Cryptid Hunters by Roland Smith

"It grabs Wolfe by the leg and flings him back and forth." Cryptid Hunters is an adventurous book with nonstop action. It’s filled with death-defying stunts, humans hunting humans, and a mysterious creature that can’t seem to be caught.

Welcome to the Ark by Stephanie Toland

Do you believe in telepathy or is it all just "parapsychological mumbo jumbo"? At Laurel Mountain Center for Research and Rehabilitation, a medling, power-hungry adult, Harlan Turnbull, wrote this report to his superior. It said, "Miranda Ellenby is my patient, and I do not believe that a group home placement with its intense interaction is appropriate for a fragile and fragmented personality such as hers. Furthermore, one of the other 'family' members is a violent and unstable teenage boy. The implications are obvious." Young Elijah, Taryn, and older Miranda and Doug share one dream that may be dreamed by unacknowledged kids all over the world. One night, "The sound of her running feet against the floor does not shut out the sounds behind her, the rhythmic thumps, the thunderous growl..." Find out what and where is the Ark.

January 8, 2007

Martin Luther King Jr. Day - January 15th

MLK Day - http://www.mlkday.org/ "On January 15, 2007, as we celebrate the 21st anniversary of the Martin Luther King Jr. federal holiday, hundreds of thousands of Americans across the country will remember and memorialize Dr. King by participating in service projects in their communities. Together, they will honor King’s legacy of tolerance, peace, and equality by meeting community needs and making the holiday... 'A day ON, not a day OFF.'"

National Civil Rights Museum - http://www.civilrightsmuseum.org/ "The National Civil Rights Museum, located at the Lorraine Motel, the site of Dr. Martin Luther King's assassination, chronicles key episodes of the American civil rights movement and the legacy of this movement to inspire participation in civil and human rights efforts globally, through our collections, exhibitions, and educational programs. "

The King Center - http://www.thekingcenter.org/ "Established in 1968 by Coretta Scott King, The King Center is the official, living memorial dedicated to the advancement of the legacy of Dr. Martin Luther King, Jr., leader of America’s greatest nonviolent movement for justice, equality and peace...In these web pages, you will find invaluable resources to become informed about Dr. King and the ongoing efforts to fulfill his great dream of the Beloved Community for America and the world."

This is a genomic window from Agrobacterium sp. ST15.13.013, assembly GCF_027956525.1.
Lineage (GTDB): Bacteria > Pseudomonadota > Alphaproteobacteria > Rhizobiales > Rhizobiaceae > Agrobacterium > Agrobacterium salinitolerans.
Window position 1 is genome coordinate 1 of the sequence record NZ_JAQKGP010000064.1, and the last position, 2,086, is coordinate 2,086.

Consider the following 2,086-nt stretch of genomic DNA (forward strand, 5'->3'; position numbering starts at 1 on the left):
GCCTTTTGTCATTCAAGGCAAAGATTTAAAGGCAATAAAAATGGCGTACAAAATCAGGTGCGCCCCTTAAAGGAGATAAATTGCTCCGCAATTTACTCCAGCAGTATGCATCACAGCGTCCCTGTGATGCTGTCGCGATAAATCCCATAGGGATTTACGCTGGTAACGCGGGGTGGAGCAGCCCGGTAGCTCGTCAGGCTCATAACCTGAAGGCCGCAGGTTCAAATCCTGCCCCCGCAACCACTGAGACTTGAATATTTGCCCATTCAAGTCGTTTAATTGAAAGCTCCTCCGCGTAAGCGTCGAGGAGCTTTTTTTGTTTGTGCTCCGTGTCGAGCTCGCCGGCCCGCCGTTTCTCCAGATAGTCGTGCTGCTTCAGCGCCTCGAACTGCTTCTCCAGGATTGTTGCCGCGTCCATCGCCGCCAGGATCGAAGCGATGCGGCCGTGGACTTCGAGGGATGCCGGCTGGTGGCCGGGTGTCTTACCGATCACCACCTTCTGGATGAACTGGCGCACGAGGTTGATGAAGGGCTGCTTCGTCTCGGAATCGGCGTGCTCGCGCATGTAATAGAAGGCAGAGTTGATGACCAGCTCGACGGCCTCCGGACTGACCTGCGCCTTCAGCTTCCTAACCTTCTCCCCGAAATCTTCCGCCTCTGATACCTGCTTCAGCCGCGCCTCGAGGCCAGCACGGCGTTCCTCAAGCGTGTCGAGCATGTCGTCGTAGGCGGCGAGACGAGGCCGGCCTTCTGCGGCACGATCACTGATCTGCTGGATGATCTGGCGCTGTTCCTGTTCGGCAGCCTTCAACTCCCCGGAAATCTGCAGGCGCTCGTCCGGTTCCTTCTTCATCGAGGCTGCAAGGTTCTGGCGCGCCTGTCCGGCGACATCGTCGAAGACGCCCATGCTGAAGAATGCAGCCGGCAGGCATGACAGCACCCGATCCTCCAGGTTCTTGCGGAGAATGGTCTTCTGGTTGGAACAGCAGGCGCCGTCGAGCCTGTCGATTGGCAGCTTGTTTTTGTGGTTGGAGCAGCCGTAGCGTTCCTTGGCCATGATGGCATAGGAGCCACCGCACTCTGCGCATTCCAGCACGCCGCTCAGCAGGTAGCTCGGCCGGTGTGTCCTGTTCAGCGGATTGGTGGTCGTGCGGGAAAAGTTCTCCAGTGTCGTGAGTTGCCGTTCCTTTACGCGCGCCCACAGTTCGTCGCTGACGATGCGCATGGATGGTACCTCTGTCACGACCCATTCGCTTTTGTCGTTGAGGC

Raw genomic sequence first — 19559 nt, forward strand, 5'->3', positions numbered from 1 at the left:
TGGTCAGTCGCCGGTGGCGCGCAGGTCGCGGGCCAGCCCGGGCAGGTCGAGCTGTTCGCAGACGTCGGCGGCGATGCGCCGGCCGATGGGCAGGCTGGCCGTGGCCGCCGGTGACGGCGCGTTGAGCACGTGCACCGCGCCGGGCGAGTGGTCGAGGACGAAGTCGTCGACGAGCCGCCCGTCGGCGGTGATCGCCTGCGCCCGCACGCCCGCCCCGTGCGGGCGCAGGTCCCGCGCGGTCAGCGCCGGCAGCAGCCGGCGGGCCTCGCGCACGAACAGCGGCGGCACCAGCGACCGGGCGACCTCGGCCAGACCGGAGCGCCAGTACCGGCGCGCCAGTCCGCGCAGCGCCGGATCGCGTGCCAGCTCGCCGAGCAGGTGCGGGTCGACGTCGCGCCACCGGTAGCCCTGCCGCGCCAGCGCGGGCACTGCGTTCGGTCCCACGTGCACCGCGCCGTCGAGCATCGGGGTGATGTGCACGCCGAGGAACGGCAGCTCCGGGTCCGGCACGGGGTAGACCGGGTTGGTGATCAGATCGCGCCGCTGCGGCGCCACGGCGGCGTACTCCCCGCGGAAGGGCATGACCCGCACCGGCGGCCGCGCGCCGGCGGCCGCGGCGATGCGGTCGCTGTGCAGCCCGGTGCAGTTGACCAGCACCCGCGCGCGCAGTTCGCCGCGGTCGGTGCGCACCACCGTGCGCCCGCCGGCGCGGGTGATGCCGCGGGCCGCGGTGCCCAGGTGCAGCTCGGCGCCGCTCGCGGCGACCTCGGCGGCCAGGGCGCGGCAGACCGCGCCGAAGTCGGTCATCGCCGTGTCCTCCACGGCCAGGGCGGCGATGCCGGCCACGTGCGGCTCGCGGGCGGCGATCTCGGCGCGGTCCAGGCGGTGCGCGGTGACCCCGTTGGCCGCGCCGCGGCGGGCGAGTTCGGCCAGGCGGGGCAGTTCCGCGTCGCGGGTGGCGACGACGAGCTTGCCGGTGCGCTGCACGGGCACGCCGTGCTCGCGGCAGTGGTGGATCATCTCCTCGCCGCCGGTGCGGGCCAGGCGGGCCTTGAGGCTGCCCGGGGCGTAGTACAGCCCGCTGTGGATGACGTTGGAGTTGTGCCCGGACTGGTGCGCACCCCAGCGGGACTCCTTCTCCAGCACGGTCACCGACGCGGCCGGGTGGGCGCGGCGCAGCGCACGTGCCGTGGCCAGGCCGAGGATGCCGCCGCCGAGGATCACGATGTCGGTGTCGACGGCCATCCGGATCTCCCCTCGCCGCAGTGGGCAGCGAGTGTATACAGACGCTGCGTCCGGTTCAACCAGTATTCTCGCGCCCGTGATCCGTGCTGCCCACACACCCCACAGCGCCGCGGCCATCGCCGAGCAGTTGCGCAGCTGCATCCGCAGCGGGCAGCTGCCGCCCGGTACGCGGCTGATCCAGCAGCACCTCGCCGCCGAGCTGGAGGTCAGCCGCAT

I've Seen The Promised Land: The Life of Dr. Martin Luther King, Jr. by Walter Dean Myers

Freedom Walkers: The Story of the Montgomery Bus Boycott by Russell Freedman

January 4, 2007

Are you a good reader?

What kind of reader are you?
Try this test and see if you agree about these constraints.
What else might define a good reader?
Make your own quiz at this website to fit your own opinions.
Then test your parents, teachers, friends...

Accent quiz

Follow the link in this result box
and find out what accent you and your friends have.
What American accent do you have?
Your Result: The Midland

"You have a Midland accent" is just another way of saying "you don't have an accent." You probably are from the Midland (Pennsylvania, southern Ohio, southern Indiana, southern Illinois, and Missouri) but then for all we know you could be from Florida or Charleston or one of those big southern cities like Atlanta or Dallas. You have a good voice for TV and radio.

The South
The Inland North
The West
The Northeast
North Central
What American accent do you have?
Quiz Created on GoToQuiz

January 3, 2007

Poetry Online

Bartleby: Poetry Anthologies and Thousands of Poems -http://www.bartleby.com/verse/
One of many online resources for the aspiring young (and old) poet. Pick up your quill and visit the library for our books on the shelves or sign on to a computer. Teen Poetry Coffee House at the Bealeton Library once a month. Pick up a calendar of events from any of the 3 library branches and join the readers, writers, and quiet listeners. Hot chocolate provided.

January 1, 2007

Happy New Year poem

New Year’s Reality Check

by Joanna Fuchs

Another year, another chance
To start our lives anew;
This time we’ll leap old barriers
To have a real breakthrough.
We’ll take one little step
And then we’ll take one more,
Our unlimited potential
We’ll totally explore.
We’ll show off all our talents
Everyone will be inspired;
(Hmm…while I’m writing this,
I’m getting very tired.)
We’ll give up all bad habits;
We’ll read and learn a lot,
All our goals will be accomplished,
Sigh...or maybe not.
Oh well, Happy New Year anyway!